The amount of work yet to be completed on the new TEL means it is increasingly likely the Koreasat 5A will be launched from KSC’s 39A.

Depending on any potential get-ahead work SpaceX can conduct on the 39A TEL inbetween Falcon 9 missions, it is also becoming more unlikely Falcon Heavy will debut in November.

The November target was always notional based on the milestones the new rocket will have to pass before it even reaches launch day.

This will include rollout, fit checks, a Wet Dress Rehearsal (WDR) and a Static Fire test at 39A before it is cleared to enter its first launch day campaign.

With SpaceX’s near-term manifest its main priority, keeping 39A active for the interim will be an obvious decision over any rush to debut Falcon Heavy.

(Images: SpaceX, SES, ULA, Boeing and L2 imagery via Gary Blair at McGregor and Brady Kennison at KSC for NASASpaceFlight.com)

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SpaceX gears up for a busy autumn

SpaceX Falcon 9 rocket at Kennedy Space Center in Florida. Photo Credit: SpaceX

SpaceX, which has already had a busy year so far, is looking to expand upon its success with a packed launch manifest for the remainder of 2017. Photo Credit: SpaceX

KENNEDY SPACE CENTER, Fla. — October and November are lining up to be busy months for SpaceX. If everything goes according to plan, the NewSpace firm is poised to launch (and land) three Falcon 9 rockets, and it also hopes to carry out the first launch of a “Falcon Heavy” in November. These efforts promise a challenging autumn for Elon Musk’s entrepreneurial space company.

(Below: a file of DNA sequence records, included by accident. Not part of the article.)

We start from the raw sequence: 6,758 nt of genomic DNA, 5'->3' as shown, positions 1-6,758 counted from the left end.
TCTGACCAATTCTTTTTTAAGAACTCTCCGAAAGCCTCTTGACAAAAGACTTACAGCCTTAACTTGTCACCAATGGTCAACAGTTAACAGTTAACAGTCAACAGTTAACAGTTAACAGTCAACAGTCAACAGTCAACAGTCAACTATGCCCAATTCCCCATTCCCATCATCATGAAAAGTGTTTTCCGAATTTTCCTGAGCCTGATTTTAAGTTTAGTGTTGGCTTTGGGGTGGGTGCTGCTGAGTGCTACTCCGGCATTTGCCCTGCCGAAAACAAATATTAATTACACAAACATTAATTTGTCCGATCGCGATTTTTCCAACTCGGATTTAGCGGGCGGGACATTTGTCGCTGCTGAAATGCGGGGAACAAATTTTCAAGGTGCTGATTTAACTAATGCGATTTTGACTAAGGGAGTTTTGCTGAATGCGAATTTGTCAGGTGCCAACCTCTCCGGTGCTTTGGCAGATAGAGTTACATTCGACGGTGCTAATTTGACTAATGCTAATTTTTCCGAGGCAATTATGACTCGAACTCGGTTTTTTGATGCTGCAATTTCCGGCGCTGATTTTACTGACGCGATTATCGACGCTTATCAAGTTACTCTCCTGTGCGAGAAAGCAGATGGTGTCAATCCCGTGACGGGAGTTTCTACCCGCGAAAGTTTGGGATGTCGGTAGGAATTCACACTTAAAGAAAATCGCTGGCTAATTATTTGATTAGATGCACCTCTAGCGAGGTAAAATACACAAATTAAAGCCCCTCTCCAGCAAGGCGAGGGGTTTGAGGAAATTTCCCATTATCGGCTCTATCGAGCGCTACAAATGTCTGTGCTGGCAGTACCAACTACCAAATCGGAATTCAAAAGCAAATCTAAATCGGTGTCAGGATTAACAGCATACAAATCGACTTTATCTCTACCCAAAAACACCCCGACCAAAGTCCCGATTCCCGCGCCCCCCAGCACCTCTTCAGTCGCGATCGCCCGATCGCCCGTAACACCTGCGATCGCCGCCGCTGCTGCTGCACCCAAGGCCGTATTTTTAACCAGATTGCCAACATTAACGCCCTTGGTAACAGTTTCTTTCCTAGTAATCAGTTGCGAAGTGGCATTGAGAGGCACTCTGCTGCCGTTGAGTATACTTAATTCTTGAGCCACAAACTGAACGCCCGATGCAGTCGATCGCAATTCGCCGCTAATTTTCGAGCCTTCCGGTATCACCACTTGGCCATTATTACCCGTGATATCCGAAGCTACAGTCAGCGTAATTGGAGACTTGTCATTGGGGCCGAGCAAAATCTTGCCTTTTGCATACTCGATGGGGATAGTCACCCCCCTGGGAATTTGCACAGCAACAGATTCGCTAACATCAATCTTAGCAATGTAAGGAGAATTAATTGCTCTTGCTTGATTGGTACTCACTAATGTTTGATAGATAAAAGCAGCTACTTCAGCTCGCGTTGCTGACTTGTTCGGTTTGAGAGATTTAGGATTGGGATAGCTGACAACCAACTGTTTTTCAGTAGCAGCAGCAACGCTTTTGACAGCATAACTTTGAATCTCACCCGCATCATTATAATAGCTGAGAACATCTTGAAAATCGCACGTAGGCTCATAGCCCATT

October 2 – SES 11 / EchoStar 105


The first hurdle SpaceX must jump is launching another previously flown Falcon 9 on a flight from Kennedy Space Center’s Launch Complex 39A. This flight is slated to hoist a satellite for one of SpaceX’s regular customers – SES. The Luxembourg-based company already agreed to become the first company to fly a payload on a “flight-proven” first stage, which took place on March 30 this year.

The October 2 payload, known as SES-11 or EchoStar 105, is a communications satellite serving North America, including Mexico, Hawaii, and the Caribbean. EchoStar will be leasing Ku-band services in the satellite’s coverage area, while SES will operate the satellite in the C- and Ka-bands. Situated in geosynchronous orbit (GEO) over 105° West Longitude, the 11,904-pound (5,400-kilogram) satellite replaces a previous SES spacecraft, AMC-15, which has flown in the same orbit since 2004. It also provides backup C-band coverage for AMC-18, which launched in 2006.